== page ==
Similar rules are applicable with respect to new employees as illustrated by the following example applicable to use of the look-back/stability period rules for new employees:
- Employer uses a 12-month initial measurement period from date of hire and 12-month stability period.
- Administrative period from end of measurement period to end of first calendar month beginning after the measurement period.
If an employee has a date of hire of February 10, 2013, the measurement period would end twelve months later on February 9, 2014.
If the employee worked an average of 30 hours per week during this measurement period, the employee would be treated as full-time and would be entitled to coverage for the stability period from April 1, 2014 through March 30, 2015. If the employee did not work an average of 30 hours per week during that measurement period, the employee would not be treated as a full time employee during the stability period.
In addition, the employee would have to be tested as an ongoing employee as well. Therefore, using the look-back/stability period rules discussed above for ongoing employees and using the same assumptions as set forth above, then the employee would also have to be tested for the measurement period from October 16, 2013 through October 15, 2014 (applicable to ongoing employees) to determine calendar 2015 coverage. If the employee was treated as a full time employee during the look back period beginning on the date of hire, but not during the look back period beginning October 16, 2013, the employee would be entitled to coverage for the period from April 1, 2014 through March 30, 2015, but would not be treated as a full time employee for the balance of 2015.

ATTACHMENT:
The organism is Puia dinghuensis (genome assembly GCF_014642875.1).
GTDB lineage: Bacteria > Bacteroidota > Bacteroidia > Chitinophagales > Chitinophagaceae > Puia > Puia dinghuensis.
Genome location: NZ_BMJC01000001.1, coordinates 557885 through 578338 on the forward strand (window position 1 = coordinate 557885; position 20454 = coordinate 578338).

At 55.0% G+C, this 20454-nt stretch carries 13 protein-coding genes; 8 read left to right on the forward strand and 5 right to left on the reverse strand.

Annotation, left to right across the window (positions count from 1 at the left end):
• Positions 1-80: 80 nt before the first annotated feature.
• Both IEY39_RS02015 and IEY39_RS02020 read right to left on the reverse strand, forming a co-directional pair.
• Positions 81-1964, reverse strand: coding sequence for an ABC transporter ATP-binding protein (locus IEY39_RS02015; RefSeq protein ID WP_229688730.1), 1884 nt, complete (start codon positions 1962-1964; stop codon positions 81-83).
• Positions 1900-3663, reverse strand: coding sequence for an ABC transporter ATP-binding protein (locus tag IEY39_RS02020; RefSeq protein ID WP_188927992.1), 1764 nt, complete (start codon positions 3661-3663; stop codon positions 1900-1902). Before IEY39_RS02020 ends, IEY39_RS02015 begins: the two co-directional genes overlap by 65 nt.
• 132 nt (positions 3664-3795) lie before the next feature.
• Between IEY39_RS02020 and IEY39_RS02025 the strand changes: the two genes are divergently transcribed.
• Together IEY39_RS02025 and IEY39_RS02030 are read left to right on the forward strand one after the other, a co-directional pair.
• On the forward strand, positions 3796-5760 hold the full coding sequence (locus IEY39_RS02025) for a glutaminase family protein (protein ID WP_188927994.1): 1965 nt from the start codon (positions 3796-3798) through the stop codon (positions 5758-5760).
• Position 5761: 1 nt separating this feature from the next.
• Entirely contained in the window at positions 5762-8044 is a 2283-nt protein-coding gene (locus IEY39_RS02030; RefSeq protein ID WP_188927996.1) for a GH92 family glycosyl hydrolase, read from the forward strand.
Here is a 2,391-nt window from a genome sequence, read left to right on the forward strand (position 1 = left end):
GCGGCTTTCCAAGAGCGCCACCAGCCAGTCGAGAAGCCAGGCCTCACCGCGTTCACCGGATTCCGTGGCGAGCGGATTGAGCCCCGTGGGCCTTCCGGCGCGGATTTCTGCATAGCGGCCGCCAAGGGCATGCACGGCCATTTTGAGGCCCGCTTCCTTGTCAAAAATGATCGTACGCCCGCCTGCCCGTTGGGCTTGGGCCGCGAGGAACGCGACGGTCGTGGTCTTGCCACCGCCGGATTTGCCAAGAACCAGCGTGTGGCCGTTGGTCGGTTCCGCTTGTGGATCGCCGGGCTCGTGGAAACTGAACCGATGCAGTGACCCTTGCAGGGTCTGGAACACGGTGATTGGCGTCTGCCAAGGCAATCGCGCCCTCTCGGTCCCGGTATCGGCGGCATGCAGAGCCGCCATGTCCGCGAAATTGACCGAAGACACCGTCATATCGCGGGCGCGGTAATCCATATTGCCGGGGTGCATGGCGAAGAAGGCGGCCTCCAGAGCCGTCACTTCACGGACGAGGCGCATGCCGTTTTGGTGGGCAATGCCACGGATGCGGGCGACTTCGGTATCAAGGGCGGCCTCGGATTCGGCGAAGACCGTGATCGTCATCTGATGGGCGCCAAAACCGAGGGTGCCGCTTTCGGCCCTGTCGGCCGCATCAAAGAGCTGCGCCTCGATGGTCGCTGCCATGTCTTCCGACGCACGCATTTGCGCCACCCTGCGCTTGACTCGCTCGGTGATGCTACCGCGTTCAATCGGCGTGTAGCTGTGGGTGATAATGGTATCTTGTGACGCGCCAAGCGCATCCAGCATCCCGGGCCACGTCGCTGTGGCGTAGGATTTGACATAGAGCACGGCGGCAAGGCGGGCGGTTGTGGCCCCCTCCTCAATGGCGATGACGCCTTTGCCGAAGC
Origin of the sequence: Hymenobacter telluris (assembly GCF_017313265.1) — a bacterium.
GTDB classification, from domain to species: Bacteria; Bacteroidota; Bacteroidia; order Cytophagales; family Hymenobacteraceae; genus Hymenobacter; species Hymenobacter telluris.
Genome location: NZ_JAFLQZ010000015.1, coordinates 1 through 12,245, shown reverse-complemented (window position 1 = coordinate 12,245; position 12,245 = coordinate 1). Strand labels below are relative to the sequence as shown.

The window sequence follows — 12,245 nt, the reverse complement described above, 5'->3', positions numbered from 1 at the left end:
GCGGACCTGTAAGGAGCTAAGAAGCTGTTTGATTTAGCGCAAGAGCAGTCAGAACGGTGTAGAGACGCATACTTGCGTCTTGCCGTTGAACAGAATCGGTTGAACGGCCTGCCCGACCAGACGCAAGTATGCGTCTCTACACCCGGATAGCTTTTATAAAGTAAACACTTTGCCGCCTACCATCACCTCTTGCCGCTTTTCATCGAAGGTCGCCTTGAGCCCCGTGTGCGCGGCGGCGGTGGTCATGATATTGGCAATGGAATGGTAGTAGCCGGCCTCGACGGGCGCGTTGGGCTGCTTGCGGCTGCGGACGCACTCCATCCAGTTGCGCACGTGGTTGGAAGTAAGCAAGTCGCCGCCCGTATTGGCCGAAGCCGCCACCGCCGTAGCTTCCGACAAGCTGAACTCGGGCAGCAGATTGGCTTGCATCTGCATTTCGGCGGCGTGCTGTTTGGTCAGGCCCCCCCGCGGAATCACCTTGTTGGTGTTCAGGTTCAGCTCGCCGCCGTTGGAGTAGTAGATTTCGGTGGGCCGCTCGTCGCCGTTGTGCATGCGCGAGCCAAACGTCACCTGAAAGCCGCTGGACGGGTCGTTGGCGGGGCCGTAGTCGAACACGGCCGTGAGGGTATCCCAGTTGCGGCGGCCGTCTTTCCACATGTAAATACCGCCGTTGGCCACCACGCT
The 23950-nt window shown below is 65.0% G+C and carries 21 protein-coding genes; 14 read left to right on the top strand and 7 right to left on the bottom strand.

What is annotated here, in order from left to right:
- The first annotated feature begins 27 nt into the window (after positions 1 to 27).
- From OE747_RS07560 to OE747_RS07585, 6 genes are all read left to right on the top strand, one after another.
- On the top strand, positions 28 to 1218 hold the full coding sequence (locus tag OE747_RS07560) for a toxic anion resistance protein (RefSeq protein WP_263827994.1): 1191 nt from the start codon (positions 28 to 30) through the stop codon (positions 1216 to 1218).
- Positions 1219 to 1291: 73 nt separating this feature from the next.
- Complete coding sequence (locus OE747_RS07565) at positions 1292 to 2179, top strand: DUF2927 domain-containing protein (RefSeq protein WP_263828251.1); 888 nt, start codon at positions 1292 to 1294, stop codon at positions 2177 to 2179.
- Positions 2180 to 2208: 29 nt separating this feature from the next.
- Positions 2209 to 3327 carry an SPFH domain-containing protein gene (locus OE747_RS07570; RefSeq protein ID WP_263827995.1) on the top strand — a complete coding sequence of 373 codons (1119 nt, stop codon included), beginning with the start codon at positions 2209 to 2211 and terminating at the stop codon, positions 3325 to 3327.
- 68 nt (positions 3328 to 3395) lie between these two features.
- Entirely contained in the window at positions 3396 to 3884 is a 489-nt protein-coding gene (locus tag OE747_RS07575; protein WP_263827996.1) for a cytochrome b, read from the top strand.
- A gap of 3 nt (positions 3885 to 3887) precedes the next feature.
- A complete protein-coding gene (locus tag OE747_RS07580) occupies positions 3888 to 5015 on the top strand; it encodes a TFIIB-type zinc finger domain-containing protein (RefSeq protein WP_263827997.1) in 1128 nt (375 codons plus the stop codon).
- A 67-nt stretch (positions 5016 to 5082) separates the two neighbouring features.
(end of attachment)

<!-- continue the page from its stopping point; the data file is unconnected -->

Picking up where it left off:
Employers who wish to avoid liability under the assessable payment rules that become effective in 2014 should be analyzing their health plans and employee populations to determine if they already comply with the new rules and, if not, what changes they will have to make before January 1, 2014.
Robert J. Lowe is a partner in the employee benefits practice of Mitchell Silberberg & Knupp. He can be reached at firstname.lastname@example.org or 310-312-3180.
This Legal Alert is intended only for educational purposes and is not meant as specific legal advice.